Sauteed Cutlets with Capers and Lemon Sauce Recipe
Sauteed Cutlets with Capers and Lemon Sauce

By Jill Wendholt Silva

New cookbooks offer hot ingredients, cool techniques

After an unseasonably cool spring, the summer grilling season is shaping up to be another scorcher.

It's not surprising that Good Housekeeping and Weber continue to offer solid advice and dependable recipes to satisfy America's ever-expanding appetite for quick and healthy meals.

But these days the hottest ethnic ingredients, such as chimichurri and wasabi, are expanding our palates, while sizzling techniques ranging from indoor pan-searing to stovetop smoking to outdoor Latin-style grilling to Japanese yakitori, provide just the ticket for adventurous cooks in search of the next sweltering heat wave.

Sear, Sauce, and Serve: Mastering High-Heat, High-Flavor Cooking by Tony Rosenfeld

Indoor cooking with high heat has become a point of contention in our house: I insist it is a necessary evil that gets dinner to the table faster than heating up the charcoal grill and waiting for the briquettes to burn down to white ash. My husband thinks it produces too much smoke and should be relegated to restaurant chefs.

The problem isn't so much my technique -- I'm actually quite good at the sear. No, the problem is we have the wimpiest exhaust hood since cavemen invented fire, resulting in residual smoke and occasional wall spatter.

Tony Rosenfeld knows a few things about high-heat cooking techniques: He's a chef and the founder of a Boston-based burger chain. His book covers the basics of sauteing, stir-frying, broiling and grilling.

Rosenfeld's style is as entertaining as it is informative: "Get the pan ripping hot and open up a window. If you're one of the lucky few to have a high-powered exhaust hood, forget the window. But if you're like me, you'll need to rely on kitchen windows to prevent the smoke alarm from sounding."

Another point of contention: moving food around in the pan.

"When you're staring down a skillet full of sizzling food, the tendency is to make like a Benihana's grill chef and bang your spatula and tongs all over the place, messing with this and clattering with that. Resist the temptation."

Granted, there are times when I want to move it all outside -- like grilling corn in the husk. That's when my husband wishes I'd just boil it on the stove.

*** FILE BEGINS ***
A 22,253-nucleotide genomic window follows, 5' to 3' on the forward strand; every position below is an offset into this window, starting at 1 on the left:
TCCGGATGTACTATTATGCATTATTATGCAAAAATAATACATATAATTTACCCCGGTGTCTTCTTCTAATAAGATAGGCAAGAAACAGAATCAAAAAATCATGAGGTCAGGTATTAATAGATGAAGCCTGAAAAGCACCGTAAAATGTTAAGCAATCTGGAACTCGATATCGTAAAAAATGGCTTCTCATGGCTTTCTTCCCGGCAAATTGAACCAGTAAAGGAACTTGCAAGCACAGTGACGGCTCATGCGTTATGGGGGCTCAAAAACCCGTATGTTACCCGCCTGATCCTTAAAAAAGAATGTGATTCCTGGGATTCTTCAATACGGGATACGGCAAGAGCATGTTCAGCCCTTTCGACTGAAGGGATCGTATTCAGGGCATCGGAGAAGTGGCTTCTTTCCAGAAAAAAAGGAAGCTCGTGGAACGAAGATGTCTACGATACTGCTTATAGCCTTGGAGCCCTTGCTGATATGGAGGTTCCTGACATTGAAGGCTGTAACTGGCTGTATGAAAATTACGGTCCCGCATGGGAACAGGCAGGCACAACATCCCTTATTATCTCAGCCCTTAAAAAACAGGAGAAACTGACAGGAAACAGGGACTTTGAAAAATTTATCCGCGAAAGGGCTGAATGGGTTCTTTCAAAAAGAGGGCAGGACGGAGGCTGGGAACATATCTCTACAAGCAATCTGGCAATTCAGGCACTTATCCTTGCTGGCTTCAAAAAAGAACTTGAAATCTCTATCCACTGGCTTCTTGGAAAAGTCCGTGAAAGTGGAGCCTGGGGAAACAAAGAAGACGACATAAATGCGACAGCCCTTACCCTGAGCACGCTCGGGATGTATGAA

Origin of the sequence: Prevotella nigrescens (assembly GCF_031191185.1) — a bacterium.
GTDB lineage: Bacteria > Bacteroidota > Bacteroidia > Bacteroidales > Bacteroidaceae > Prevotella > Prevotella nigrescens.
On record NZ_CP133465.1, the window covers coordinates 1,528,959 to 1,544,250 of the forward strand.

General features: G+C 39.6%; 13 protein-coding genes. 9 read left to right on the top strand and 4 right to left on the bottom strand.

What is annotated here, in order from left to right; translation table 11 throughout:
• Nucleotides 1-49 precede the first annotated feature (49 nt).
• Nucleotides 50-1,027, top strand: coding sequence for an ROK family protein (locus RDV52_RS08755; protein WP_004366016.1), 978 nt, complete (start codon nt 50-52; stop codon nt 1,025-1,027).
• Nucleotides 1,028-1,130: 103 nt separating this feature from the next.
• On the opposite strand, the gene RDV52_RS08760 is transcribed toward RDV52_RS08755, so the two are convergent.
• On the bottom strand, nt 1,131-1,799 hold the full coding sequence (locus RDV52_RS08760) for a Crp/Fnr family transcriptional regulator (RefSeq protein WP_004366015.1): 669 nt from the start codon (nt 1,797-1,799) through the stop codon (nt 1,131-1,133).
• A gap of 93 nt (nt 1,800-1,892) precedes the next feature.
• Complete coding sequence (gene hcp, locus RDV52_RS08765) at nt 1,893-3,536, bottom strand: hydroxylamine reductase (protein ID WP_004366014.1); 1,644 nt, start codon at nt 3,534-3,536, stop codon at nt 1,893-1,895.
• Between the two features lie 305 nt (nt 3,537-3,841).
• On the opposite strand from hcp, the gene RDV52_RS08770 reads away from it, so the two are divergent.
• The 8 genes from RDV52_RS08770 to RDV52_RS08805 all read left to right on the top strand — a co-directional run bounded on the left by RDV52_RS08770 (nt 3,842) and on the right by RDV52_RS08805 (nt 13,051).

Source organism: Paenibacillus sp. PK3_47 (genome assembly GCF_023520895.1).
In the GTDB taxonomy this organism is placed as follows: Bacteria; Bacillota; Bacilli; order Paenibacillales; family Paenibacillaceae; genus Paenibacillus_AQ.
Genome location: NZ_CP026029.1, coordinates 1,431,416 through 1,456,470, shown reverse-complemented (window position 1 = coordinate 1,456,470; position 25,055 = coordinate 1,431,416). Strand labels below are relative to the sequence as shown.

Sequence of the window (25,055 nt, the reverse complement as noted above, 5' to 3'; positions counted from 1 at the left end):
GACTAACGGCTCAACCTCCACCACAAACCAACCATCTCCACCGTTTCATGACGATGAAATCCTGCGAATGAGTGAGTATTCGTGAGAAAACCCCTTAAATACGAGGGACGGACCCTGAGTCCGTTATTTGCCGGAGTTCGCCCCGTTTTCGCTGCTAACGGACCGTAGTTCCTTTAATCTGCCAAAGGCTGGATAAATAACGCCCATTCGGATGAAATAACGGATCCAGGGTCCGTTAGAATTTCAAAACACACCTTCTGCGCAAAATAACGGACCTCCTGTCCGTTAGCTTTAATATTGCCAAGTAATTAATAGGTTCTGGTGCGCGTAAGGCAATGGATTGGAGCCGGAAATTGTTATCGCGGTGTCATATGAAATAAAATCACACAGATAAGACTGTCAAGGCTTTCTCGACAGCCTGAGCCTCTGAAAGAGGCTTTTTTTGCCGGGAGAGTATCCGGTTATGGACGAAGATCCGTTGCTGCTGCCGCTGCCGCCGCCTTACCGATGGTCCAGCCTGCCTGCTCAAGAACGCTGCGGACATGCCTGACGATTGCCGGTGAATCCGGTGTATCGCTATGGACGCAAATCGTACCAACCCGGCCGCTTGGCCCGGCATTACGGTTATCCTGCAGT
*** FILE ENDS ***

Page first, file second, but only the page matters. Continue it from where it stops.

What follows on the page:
After running through the all-important sear, Rosenfeld adds chapters on "sauces while you sear" and "sauces after searing." Sauces while you sear have complex flavors because they are made in the hot pan after the meat has cooked, using some sort of acidic liquid (usually booze, wine or vinegar) to deglaze. Sauces after searing are made outside the pan by chopping and whirling.

Sauteed Cutlets with Capers and Lemon Sauce

Makes 4 servings

1 1/4 pounds pork, chicken or veal cutlets, pounded into 1/4-inch to 1/8-inch thickness (see note)

3/4 teaspoon kosher salt

1/2 teaspoon freshly ground pepper

1/2 cup all-purpose flour

2 tablespoons unsalted butter, divided

1 tablespoon olive oil

Sauce:

2 tablespoons unsalted butter, divided

3 tablespoons nonpareil capers, rinsed and patted dry

1 lemon, the zest shaved into 6 (1-inch wide) strips (with a peeler) and the lemon juiced

1 tablespoon all-purpose flour

3/4 cup low-sodium chicken broth

2 tablespoons chopped fresh parsley (optional)

Kosher salt and freshly ground pepper

Sear: Season the cutlets generously with salt and pepper. Put the flour in a large shallow bowl (like a pie plate), dredge the cutlets, shaking off any excess flour, and transfer to a large plate.

Set a large, sturdy skillet over medium-high heat for 1 minute, or until a droplet of water instantly evaporates once it hits the pan's surface. Heat 1 tablespoon of the butter and all the oil until the butter melts completely and its foam subsides, about 1 minute. Add half of the cutlets and cook, without messing with them, until they just start to brown around the sides and easily release from the pan, 1 to 2 minutes. Flip and cook the other side until just firm to the touch (they should have just a little give when pressed) and cooked through (slice into one if you're unsure), about 1 minute. Transfer to a large plate and tent with foil. Melt the remaining tablespoon of butter, cook the remaining cutlets in the same manner, and transfer to the plate with the other cutlets.

Sauce: Heat 1 tablespoon of the butter with the capers in the pan (with any fat remaining from the sear) over medium heat, stirring until the capers brown and become fragrant, 2 to 3 minutes. Add the lemon zest and cook for 30 seconds so it becomes fragrant. Transfer the capers and zest to a small plate lined with paper towels.

Add the remaining 1 tablespoon of butter and the flour and cook, stirring, so the mixture acquires a light brown hue and smells slightly toasted, about 1 minute. Whisk the chicken broth and 2 tablespoons of the lemon juice and cook, stirring and scraping the bottom of the pan with a wooden spoon, until the liquid reduces by about half and thickens, about 3 minutes.

Stir in the parsley, if using, season with salt, pepper and more lemon juice to taste. Serve, drizzling over the seared meat and topped with the capers and lemon zest (the latter is more for garnish than for eating).

Shopping tip: Choose boneless, skinless chicken or turkey breasts cut into strips and pounded thin, center-cut pork loin cut into medallions or pre-sliced veal cutlets.

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